Ambiguity and frustration on nuclear disarmament in the Conference on Disarmament (CD)
by Tim Caughley
Negotiations to bring about the elimination of nuclear weapons are not going to happen in the Conference on Disarmament (CD) anytime soon. Efforts of the current president of the CD (Mexico) to achieve agreement on a programme of work CD/WP.584 for 2015 have so far proved fruitless.
In an attempt to bridge the divergence of views over the CD’s priorities, the president proposed that all items on the agenda of the Conference be taken forward on an identical footing. Negotiations would be undertaken on each item in plenary (the default forum of the CD) according to a schedule spelled out in the programme of work.
The president’s draft work programme envisaged seven negotiations. The negotiation of a treaty banning the production of fissile material for nuclear weapons was first on the list. Next came negotiations on nuclear disarmament, prevention of the deployment of weapons in outer space, multilaterally agreed security assurances and so on. But the proposal fell at the first hurdle when Pakistan opposed negotiations on a fissile material treaty.
1. Under the CD’s rules a single country is able to prevent the Conference from pursuing a proposed course of action. When the proposal–as in this case–encompassed a number of actions, objection to one of them resulted in all being stopped in their tracks. So long as the future of one action in the work programme is so intrinsically linked to the future of another, they are all stillborn.
2. The CD’s rules also require that the work programme be formally adopted before any engagement on substance can occur. The rules are not intended to obstruct progress but to facilitate it. In that spirit, the president no doubt hoped that difficulties any member had with a proposed negotiation would be voiced during the actual negotiations on that item rather than to prevent any negotiations even taking place.
3. The all-or-nothing outcome has a worrying side effect. Blocking one element of the package means that the viability of none of the others is tested. If the fissile material negotiation had not been a problem for one state, would another CD member have opposed negotiations on nuclear disarmament or outer space etc.? Are other countries hiding behind Pakistan? The answer to this question hangs unhealthily in the CD’s torpid atmosphere.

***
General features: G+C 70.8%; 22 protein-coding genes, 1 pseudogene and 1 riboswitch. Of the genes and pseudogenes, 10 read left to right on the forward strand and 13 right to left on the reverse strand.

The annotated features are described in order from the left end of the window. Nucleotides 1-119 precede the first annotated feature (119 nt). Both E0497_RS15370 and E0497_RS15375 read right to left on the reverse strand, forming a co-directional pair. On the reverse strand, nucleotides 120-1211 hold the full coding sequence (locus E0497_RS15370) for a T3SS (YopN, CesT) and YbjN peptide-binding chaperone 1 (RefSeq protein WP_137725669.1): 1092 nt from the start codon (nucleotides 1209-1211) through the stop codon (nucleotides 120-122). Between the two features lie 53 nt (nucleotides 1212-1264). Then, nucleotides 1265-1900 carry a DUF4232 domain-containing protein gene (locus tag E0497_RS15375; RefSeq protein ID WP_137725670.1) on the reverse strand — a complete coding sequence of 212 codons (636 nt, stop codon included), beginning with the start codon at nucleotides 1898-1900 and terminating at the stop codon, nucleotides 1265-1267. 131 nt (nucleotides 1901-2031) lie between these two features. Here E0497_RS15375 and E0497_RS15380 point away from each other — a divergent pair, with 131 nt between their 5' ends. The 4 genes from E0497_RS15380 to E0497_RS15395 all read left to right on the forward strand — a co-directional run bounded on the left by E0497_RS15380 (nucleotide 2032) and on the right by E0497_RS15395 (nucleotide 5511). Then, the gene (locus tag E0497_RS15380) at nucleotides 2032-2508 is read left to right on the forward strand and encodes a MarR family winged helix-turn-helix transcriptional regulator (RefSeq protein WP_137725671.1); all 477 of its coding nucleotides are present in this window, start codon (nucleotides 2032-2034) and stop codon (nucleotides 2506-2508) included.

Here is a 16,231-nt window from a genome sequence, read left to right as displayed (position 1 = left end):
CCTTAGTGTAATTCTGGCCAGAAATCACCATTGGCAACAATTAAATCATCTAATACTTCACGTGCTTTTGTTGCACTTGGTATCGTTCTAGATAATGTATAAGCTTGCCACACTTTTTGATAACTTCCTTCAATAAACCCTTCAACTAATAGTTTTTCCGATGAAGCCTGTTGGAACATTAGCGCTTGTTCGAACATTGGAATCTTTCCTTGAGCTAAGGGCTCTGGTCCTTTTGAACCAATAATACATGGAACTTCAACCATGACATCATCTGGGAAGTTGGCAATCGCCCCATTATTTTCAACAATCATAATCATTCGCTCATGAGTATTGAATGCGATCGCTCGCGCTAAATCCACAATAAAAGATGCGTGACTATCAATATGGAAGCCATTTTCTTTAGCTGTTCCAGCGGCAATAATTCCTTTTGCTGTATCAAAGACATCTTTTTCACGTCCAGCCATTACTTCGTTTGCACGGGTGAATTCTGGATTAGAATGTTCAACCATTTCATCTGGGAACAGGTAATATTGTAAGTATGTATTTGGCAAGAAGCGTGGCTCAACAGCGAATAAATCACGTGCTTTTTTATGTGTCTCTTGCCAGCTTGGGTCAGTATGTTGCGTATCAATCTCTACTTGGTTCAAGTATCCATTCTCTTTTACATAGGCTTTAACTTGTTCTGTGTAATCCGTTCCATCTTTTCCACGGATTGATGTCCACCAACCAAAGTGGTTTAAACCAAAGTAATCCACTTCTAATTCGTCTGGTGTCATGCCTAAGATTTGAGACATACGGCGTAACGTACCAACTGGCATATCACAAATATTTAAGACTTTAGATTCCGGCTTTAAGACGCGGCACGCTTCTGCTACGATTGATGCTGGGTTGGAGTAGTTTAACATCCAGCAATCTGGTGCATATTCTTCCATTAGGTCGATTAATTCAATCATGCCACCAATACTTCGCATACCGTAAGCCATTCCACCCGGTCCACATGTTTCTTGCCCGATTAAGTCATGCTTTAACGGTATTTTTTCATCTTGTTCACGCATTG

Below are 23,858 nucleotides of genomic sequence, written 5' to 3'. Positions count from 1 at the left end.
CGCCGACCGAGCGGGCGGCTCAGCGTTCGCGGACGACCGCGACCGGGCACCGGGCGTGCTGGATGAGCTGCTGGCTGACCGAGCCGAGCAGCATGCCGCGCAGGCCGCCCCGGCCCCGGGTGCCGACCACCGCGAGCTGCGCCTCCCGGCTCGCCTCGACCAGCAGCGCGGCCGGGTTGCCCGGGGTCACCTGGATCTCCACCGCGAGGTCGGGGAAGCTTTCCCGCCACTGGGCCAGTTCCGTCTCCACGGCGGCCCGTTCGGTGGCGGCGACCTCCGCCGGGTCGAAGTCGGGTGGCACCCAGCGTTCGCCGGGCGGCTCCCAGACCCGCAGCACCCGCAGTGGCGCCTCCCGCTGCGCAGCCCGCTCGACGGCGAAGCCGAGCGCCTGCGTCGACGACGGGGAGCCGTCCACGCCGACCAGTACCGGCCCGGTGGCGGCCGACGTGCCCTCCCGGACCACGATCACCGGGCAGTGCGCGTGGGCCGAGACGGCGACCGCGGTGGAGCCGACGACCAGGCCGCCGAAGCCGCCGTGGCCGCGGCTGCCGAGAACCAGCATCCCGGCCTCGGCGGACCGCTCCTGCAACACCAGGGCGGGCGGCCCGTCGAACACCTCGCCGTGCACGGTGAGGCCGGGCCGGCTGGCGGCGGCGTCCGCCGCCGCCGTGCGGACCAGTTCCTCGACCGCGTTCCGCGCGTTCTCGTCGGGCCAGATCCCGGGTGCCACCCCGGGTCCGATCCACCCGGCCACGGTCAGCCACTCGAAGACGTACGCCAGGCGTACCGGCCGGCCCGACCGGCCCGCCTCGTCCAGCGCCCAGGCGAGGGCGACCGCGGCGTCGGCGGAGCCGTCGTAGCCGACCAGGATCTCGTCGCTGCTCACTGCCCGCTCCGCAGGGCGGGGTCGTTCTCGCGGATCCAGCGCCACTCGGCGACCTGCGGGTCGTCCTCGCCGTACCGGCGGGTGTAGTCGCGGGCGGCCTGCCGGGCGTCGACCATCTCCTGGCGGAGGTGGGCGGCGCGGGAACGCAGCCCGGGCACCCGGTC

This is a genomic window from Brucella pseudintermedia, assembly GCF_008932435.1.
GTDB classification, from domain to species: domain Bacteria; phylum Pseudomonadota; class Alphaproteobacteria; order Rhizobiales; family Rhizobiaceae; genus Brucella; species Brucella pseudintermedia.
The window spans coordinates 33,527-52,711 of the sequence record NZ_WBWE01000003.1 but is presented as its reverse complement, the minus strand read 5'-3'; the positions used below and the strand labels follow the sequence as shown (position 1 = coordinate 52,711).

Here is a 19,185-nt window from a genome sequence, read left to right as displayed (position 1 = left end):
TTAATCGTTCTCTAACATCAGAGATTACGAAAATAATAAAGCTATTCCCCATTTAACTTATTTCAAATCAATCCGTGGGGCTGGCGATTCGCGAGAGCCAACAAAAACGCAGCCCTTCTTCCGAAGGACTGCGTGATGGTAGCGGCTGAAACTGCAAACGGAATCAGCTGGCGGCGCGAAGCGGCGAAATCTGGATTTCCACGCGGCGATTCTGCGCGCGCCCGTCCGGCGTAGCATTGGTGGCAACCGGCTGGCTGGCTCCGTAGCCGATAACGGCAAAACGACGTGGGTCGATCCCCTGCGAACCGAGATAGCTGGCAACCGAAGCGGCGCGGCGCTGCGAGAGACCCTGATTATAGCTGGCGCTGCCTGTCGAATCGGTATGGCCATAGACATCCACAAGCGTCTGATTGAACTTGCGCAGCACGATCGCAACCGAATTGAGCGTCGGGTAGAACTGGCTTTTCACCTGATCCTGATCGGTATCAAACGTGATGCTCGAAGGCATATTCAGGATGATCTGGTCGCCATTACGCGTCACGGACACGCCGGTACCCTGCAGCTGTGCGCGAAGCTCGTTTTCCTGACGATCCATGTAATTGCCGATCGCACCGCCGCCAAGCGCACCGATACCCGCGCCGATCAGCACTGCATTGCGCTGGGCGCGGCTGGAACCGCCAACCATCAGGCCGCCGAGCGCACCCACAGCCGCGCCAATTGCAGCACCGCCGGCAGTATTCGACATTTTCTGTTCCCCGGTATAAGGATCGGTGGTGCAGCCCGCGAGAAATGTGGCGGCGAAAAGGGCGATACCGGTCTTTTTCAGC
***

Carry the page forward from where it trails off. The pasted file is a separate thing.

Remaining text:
Once again in the CD, bad habits have overcome hope. This latest decision, however, has an upside—if there is an upside for a body whose last success, the CTBT, was almost 20 years ago. The proposal has in effect narrowed the CD’s choices to two: adjourn indefinitely to save the Conference from the indignity of continued lack of productivity, or develop a programme of work pared down to the essentials along these lines:
The Conference will carry out its work in plenary, agenda item by agenda item, until it deems it desirable for a subsidiary body to be established to negotiate that item in a more intense, informal manner. The Conference will then decide on a mandate for such a body. If several subsidiary bodies are required, their mandates will not be linked unless the CD decides otherwise. A schedule of activities is attached (i.e. a timetable would be part of the decision).
This would not guarantee a new lease of life for the CD. But it might return the Conference to the better practices of its early existence. It would, in any event, facilitate a reality check among the CD’s members. If no discussion matured sufficiently to justify setting up a subsidiary body, the fate of the relevant item would then be clear to members, at least in terms of its future in the CD (as opposed to the United Nations General Assembly with its more flexible decision-making rules and procedures).
Meanwhile, as far as nuclear disarmament is concerned, the attention of most of the Conference’s members will now turn from the CD to the NPT Review Conference at the end of April, and to the growing demand of NPT parties for the negotiation of effective measures towards the elimination of nuclear weapons. This will also be a focus for comments on this website in the weeks between now and 27 April when the Review Conference gets underway as well as during its four-week session.